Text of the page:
If you want to make exact replicas of The Imperial State Crown Jewels and the Duchess of Cambridge’s engagement ring, all you need are some everyday household items including antiseptic cream, sandpaper and drain unblocker, plus an instruction manual, say scientists working with the The Big Bang UK Young Scientists & Engineers Fair.
The experiment, led by Dr. Dharmalingam Prabhakaran, Head of the Crystal Growth Unit at Oxford University, was aimed at inspiring the next generation of engineers and scientists.
It took eight months to complete and commemorates Queen Elizabeth II becoming the longest-ever reigning monarch later in 2015.
With the right everyday household materials and an instruction manual, schoolchildren can make these amazing replicas. (Image: The Big Bang Fair)
Dr. Dharmalingam and colleagues managed to grow exact replicas of some of the most famous jewels in the world.
The St. Edward’s Sapphire replica was made from mixing common cleaning powder with boiling water to create a copper sulphate crystal.
Simple and fun
The scientists describe the experiment as “simple and fun”, and can be done by schoolchildren in the classroom. It shows the science behind acid-base reactions which form the basis of almost every biological process in living things.
The Crown Jewels replicas, which also include thousands of laboratory-grown crystals, are virtually impossible to tell apart from the real ones with the naked eye.
Synthetic gems have several surprising and essential uses in our everyday lives, such as in watch faces, smart phone screens and lasers. They are nearly as hard as natural diamonds.
The scientists exposed basic chemicals to very high temperatures and created the Synthetic Spinel, Cubic Zirconia and Corundum crystals that perfectly mimicked the precious gems – including the Cullinan II (the world’s 4th largest polished diamond), the Black Prince Ruby, and the Stuart Sapphire.
After making the crystals, they were cut to look exactly like the Crown Jewels, and were then carefully set into beautiful casings by professional stage jewellers. (Image: The Big Bang Fair)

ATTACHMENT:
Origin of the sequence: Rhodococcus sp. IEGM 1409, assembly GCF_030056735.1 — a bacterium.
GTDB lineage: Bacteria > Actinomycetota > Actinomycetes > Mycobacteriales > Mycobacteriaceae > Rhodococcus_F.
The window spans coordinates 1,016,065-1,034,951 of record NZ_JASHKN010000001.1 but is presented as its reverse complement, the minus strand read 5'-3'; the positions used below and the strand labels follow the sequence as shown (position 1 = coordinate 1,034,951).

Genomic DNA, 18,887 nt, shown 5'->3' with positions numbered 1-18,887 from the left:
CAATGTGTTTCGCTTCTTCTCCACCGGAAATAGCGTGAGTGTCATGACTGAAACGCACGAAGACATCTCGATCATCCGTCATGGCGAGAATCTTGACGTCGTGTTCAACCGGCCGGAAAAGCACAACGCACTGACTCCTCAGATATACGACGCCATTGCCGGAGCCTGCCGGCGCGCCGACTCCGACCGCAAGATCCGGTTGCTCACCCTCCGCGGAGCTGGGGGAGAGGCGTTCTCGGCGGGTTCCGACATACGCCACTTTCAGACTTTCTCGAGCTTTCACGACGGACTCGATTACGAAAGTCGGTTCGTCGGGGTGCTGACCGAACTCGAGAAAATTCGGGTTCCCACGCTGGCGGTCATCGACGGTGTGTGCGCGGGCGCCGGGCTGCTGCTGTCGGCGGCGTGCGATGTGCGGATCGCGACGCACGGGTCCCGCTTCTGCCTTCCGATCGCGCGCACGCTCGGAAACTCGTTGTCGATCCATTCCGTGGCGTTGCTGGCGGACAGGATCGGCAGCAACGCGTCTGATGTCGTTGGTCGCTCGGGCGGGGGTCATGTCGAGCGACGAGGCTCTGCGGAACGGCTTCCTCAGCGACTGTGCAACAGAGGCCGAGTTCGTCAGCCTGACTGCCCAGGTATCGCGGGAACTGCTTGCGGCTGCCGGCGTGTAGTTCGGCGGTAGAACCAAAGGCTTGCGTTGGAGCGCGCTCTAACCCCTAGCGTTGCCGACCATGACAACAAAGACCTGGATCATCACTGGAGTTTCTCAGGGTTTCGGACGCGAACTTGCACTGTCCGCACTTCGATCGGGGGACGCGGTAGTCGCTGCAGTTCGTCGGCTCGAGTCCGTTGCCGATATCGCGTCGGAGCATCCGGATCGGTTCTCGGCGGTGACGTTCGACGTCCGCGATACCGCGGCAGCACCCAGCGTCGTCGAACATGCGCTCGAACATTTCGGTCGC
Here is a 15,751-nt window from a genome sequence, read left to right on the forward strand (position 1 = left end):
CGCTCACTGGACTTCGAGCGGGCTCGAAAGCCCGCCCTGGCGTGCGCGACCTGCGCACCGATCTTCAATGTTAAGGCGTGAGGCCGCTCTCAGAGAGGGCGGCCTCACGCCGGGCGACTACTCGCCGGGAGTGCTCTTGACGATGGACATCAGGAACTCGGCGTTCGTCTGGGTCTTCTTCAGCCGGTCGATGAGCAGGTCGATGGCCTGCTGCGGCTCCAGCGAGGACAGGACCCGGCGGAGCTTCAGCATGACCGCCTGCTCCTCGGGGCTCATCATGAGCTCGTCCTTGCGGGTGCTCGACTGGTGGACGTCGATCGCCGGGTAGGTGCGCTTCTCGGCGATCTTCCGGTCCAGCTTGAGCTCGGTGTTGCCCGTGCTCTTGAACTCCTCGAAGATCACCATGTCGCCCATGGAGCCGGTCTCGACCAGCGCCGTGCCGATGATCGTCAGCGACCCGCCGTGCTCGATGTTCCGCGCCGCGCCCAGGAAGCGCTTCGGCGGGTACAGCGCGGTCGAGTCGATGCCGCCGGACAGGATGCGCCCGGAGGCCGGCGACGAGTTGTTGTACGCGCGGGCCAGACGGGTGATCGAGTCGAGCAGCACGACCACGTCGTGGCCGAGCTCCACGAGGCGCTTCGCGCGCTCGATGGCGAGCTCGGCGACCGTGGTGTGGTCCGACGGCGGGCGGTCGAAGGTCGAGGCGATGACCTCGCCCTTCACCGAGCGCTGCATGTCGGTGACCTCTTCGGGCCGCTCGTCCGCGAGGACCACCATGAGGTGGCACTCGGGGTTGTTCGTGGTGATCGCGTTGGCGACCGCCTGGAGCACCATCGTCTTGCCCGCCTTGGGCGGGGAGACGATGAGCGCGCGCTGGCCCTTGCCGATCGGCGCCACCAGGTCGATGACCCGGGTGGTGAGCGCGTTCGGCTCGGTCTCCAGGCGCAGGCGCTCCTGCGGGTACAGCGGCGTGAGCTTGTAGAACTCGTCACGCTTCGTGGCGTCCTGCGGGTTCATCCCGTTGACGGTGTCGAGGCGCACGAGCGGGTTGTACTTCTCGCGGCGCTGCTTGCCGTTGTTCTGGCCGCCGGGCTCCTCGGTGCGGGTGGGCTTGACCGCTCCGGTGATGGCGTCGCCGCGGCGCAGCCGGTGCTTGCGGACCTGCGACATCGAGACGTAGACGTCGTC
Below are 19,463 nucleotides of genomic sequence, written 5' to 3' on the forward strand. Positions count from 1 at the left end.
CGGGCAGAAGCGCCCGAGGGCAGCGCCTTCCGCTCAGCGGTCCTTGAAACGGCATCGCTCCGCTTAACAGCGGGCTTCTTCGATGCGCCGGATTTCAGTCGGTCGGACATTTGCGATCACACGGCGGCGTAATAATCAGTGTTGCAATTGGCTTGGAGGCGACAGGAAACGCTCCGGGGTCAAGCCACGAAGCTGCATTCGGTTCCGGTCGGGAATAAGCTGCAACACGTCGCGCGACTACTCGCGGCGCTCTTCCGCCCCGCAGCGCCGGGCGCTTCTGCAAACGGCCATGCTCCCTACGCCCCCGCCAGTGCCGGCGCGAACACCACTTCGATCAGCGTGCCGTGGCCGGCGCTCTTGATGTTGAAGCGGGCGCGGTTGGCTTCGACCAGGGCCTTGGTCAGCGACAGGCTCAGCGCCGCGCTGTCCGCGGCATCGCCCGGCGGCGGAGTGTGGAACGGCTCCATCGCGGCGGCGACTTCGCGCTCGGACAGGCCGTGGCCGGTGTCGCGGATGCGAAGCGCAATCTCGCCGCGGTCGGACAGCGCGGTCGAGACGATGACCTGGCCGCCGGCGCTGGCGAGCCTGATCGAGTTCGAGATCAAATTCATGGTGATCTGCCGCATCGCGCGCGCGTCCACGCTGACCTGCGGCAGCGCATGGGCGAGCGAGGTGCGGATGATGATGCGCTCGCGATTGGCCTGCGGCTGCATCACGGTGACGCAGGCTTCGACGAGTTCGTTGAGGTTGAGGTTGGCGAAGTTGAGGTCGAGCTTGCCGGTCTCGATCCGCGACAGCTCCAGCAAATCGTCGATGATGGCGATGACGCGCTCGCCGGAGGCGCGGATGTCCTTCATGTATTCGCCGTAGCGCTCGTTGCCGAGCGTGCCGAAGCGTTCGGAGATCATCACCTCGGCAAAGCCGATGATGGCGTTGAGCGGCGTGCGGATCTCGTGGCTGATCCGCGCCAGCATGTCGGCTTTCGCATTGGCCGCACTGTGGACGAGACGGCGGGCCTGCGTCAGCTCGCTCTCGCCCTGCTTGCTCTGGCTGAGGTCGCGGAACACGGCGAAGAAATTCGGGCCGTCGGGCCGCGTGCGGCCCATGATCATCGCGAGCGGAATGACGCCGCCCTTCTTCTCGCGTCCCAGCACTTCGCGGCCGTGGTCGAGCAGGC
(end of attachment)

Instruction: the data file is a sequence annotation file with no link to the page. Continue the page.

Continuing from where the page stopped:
The Big Bang UK Young Scientists & Engineers Fair
CEO of Engineering UK, Paul Jackson, said:
“By taking a simple classroom experiment as inspiration, we worked with scientists to create this unique crown, with the aim of showing young people just how fun and fascinating science, technology, engineering and maths can be.”
“Every year thousands of pupils and teachers attend The Big Bang Fair, which exists to inspire young people to become the next generation of scientists and engineers – rewarding careers for those young people and essential to the health of the UK economy.”
Dr. Prabhakaran said:
“It’s been great to have been given the chance to get involved with The Big Bang Fair. Crystals are amazing – not only are they incredibly beautiful to look at, but they are also very useful. A lot of important discoveries, many that went on to win Nobel prizes, were only possible because of crystals.”
“I hope that this project will help get young people excited about science and inspired to take that excitement further with their studies and into their careers.”
You can see the replica jewels on display at The Big Bang UK Young Scientists & Engineers Fair on March 11th to 14th, 2015, at the NEC Birmingham. Free places are still available.
Video – Big Bang Fair at Essex University
In December 2014, HRH The Prince of Wales visited The Big Bang Fair at Essex University in Colchester.